Tuesday washout means US Open becomes survival of the fittes
New York: Rafael Nadal likes to play tennis later rather than earlier. "I'm from Spain," the defending US Open champion said. "I like the night."
Roger Federer is 30 years old, an elder statesman. He likes the normal rhythm of a major tournament, having at least one day off between matches. "It's better when I get that extra time," Federer said.
The US Open already configures its schedule differently to the other three major tournaments, without a full day off between the final matches. The women play semi-finals on Friday and the final on Saturday night. The men play semi-finals on Saturday with a Sunday final. And now the schedule leading up to those matches could get even more crowded.
The US Open cancelled its entire schedule Tuesday because of rain, and the forecast until tomorrow isn't good — a 70 per cent chance of rain today and possibly part of Hurricane Katia arriving tomorrow.
At recent US Opens, bad weather has been par for the course. For the last three years, rain has caused the tournament to finish on Monday instead of Sunday, and already some players are dealing with unsettling changes.
Nadal, who wasn't scheduled to play on Tuesday, was up first at 11am yesterday. If that doesn't sound early to the normal working man, consider that Nadal arrived at the United States Tennis Centre three hours earlier than his starting time so he can warm up, be massaged and eat at just the right time.
The Spaniard struggled Saturday in the first set of his third-round match against David Nalbandian, which he ended up winning, 7-6 (5), 6-1, 7-5. "I usually go to bed very late," Nadal said. "I tried to go to sleep early before this match and it didn't work. I was in bed earlier, but I still can't sleep until late."
Andy Roddick has played his last 39 US Open matches on the Arthur Ashe Stadium court, but the schedule shake-up has put him on the smaller Louis Armstrong Stadium to play fifth-seeded David Ferrer.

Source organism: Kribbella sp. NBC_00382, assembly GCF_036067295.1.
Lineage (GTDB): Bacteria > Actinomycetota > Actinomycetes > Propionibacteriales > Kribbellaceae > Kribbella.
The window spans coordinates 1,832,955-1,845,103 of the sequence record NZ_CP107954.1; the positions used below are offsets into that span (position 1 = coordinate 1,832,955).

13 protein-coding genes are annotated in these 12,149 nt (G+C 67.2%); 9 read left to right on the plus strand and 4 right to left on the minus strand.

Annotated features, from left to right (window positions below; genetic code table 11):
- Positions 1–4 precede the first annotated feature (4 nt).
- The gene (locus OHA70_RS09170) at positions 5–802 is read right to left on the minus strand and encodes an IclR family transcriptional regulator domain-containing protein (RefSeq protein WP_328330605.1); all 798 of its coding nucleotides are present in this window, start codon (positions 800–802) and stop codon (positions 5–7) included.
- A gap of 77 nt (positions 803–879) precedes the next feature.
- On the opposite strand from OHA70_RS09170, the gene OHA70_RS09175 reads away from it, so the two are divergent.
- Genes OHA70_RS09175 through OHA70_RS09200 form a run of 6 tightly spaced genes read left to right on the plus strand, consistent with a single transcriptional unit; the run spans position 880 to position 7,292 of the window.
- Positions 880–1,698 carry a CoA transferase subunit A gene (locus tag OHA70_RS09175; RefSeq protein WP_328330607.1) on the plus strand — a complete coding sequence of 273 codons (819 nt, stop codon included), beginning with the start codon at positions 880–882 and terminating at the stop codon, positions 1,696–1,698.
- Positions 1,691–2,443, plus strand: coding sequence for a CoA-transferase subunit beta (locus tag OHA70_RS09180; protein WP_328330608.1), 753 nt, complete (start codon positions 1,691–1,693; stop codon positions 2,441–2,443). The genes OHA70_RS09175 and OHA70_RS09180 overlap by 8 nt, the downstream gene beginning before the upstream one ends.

One of the rewards of becoming a big-name, ticket-selling player, Roddick said, was always playing on the same showcase court. Roddick said he's gained knowledge about the tricks of playing on Arthur Ashe.
"Some things are always the same and things that appear to be one way are definitely the other way," Roddick said. "I would sit here and go through them all, but that would pretty much waste all of the experience you are asking me about right now."
The men in Nadal's part of the draw will be most severely affected by Tuesday's cancellations. Nadal, fourth-seeded Andy Murray, Roddick and 28th-seeded John Isner — whom fellow American Mardy Fish touted as a title contender based on his play up until the fourth round — may need to play four matches in five days. And that's if they played yesterday.
The women are all into the quarter-finals, and for someone such as ninth-seeded Samantha Stosur, who already played a record-setting three hour, 16 minute match in the fourth round, or for top-seeded Caroline Wozniacki, who needed almost that long on Monday to survive Svetlana Kuznetsova, extra rest now helps.
But for Serena Williams, the heavy favourite for the women's title, a wash-out doesn't matter. As Williams pointed out, she didn't play a tournament until the week before Wimbledon after recovering from injury.
"I'm probably fresher than everybody," she said.